Nsf Division Of Grants And Agreements

NSF guidelines for the awarding and management of grants and cooperation agreements are available in the Award and Administration (AAG) Guide, part II of the NSF Proposal and Award Policies and Procedures Guide (PAPPG). DGA is responsible for the awarding of grants and NSF agreements recommended by NSF program offices. From award to conclusion, DGA conducts a large number of business, financial and bonus audits to ensure compliance with award conditions, NSF guidelines and procedures, and federal rules and regulations. Most NSF grants are awarded to individuals or small groups of researchers who are researching their place of origin. Other grants fund medium-sized research centres, tools and organizations for researchers at many institutions. Others fund institutions at the national level, shared by the research community as a whole. The NSF National Observatories, with their huge optical and radio telescopes, are examples of national institutions; its Antarctic research sites; its high-end computing equipment and ultra-high-speed network connections; vessels and diving vessels used for marine research; and its gravitational wave observatories. In 1990, NSF funds exceeded $2 billion for the first time. NSF has funded the development of several programs based on NCTM standards developed by the National Council of Mathematics Teachers. These standards were widely adopted by school districts over the next ten years. However, in newspapers like the Wall Street Journal, which called “math wars,” organizations like Mathematically Correct complained that some elementary standards-based texts, including Mathland, almost completely renounced any instruction in traditional arithmetic in favor of cutting, painting, inserting, and writing.

During this debate, NSF was both praised and criticized for preferring standards. In 1991, the NSFNET Directive was amended for acceptable use to allow commercial traffic. Until 1995, when the private and commercial market flourished, NSF tied up THE NSFNET to enable public use of the Internet. In 1993, students and collaborators at the NSF-supported National Center for Supercomputary Applications (NCSA) at the University of Illinois, Urbana-Champaign, Mosaic, developed the first freely available browser that enables world wide web pages that contain both graphics and text. In 18 months, NCSA Mosaic becomes the web browser of choice for more than one million users and triggers an exponential growth in the number of web users. In 1994, NSF, along with DARPA and NASA, launched the Digital Library Initiative. [23] One of the first six fellowships went to Stanford University, where two PhD students, Larry Page and Sergey Brin, began developing a search engine that used links between websites as a ranking method that they then marketed as Google. In 1996, NSF-funded research clearly established that the chemistry of the atmosphere over Antarctica was abnormal and that the content of important chlorinated compounds was greatly increased.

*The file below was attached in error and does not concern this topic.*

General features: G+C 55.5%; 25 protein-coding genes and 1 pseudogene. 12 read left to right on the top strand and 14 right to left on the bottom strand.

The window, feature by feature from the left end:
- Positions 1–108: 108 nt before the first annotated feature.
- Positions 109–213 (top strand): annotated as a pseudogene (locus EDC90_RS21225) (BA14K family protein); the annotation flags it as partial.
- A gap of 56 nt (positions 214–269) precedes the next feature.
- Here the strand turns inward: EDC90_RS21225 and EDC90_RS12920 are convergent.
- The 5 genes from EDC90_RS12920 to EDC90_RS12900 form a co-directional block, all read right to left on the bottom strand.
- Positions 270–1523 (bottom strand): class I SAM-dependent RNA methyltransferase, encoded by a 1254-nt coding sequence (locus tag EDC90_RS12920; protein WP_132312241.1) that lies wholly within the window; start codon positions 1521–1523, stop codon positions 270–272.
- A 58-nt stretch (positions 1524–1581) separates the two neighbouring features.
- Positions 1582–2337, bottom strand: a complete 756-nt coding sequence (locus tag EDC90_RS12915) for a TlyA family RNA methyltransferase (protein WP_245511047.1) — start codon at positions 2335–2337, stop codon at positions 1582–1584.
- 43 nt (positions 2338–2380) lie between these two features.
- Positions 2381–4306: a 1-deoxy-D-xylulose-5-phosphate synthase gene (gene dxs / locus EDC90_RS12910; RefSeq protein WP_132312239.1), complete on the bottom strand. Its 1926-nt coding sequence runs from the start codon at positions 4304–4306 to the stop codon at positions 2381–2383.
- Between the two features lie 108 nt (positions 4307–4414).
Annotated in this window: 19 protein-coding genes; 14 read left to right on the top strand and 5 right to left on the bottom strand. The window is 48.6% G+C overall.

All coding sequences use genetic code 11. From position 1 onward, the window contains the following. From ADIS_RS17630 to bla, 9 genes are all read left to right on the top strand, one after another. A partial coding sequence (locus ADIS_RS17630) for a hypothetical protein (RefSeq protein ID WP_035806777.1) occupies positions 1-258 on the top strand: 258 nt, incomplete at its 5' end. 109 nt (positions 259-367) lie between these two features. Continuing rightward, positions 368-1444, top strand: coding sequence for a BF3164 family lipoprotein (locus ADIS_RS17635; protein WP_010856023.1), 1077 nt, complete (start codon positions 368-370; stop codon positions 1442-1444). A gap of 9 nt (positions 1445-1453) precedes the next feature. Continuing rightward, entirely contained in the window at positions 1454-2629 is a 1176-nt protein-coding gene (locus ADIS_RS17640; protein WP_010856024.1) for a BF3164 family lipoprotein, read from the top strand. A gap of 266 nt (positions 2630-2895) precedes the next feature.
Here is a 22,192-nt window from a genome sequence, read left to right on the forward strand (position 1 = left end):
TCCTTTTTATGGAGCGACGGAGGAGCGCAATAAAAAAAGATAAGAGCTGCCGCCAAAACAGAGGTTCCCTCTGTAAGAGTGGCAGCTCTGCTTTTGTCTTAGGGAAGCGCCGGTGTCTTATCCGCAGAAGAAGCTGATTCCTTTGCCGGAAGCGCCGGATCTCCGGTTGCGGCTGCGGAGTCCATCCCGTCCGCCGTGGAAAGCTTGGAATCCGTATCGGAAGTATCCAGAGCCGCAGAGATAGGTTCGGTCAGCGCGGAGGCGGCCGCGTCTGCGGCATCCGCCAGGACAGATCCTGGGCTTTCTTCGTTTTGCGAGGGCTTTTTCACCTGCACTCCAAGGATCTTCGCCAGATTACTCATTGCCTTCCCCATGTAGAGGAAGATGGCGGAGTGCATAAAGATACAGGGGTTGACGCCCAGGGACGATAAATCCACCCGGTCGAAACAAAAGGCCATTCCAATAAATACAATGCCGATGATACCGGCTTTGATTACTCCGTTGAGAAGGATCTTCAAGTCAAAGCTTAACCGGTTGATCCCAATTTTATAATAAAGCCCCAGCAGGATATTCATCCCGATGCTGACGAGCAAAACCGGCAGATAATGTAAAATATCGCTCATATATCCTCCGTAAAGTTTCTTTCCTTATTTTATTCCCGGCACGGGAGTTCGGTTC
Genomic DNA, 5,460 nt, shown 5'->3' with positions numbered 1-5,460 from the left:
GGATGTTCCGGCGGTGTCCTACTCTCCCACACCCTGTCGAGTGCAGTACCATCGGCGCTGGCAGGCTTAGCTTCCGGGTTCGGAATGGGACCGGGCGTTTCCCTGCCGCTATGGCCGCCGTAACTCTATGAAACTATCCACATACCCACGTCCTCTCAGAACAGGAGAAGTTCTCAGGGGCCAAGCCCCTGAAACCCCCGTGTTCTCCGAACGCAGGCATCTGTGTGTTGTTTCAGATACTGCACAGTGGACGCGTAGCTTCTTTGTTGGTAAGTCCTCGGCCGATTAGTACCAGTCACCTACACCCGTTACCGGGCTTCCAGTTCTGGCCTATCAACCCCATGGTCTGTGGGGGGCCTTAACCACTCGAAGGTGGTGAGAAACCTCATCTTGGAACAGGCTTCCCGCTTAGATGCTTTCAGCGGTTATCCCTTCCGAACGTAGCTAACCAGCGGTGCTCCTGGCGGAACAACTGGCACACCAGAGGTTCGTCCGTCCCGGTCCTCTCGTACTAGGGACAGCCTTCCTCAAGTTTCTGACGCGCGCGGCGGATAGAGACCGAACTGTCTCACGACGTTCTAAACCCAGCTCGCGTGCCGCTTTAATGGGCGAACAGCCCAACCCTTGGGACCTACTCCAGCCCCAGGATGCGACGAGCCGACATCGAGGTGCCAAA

During two months of intensive work, NSF researchers learned most of what is known about the hole in the ozone layer. In 1998, two independent teams of astronomers supported by the NSF discovered that the expansion of the universe was accelerating, as if a previously unknown force, now known as dark energy, was demarcating galaxies at an ever-increasing speed. Since the passage of the Small Business Technology Transfer Act of 1992 (Public Law 102-564, Title II), the NSF has been required to set aside 0.3% of its extra-university research budget for the Small Business Technology Transfer Awards and 2.8% of its R&D budget for small business innovation research. The aim of this opportunity is to remove barriers to international work, based on a Memorandum of Understanding (MOU) – Link is leaving this page – on research cooperation between UK Research & Innovation (UKRI – formerly RCUK) and NSF. Proposals should be an integrated effort between Britain and the US to address a research topic that is of interest to both NERC and a relevant NSF department and that would benefit from a collaborative approach. . . .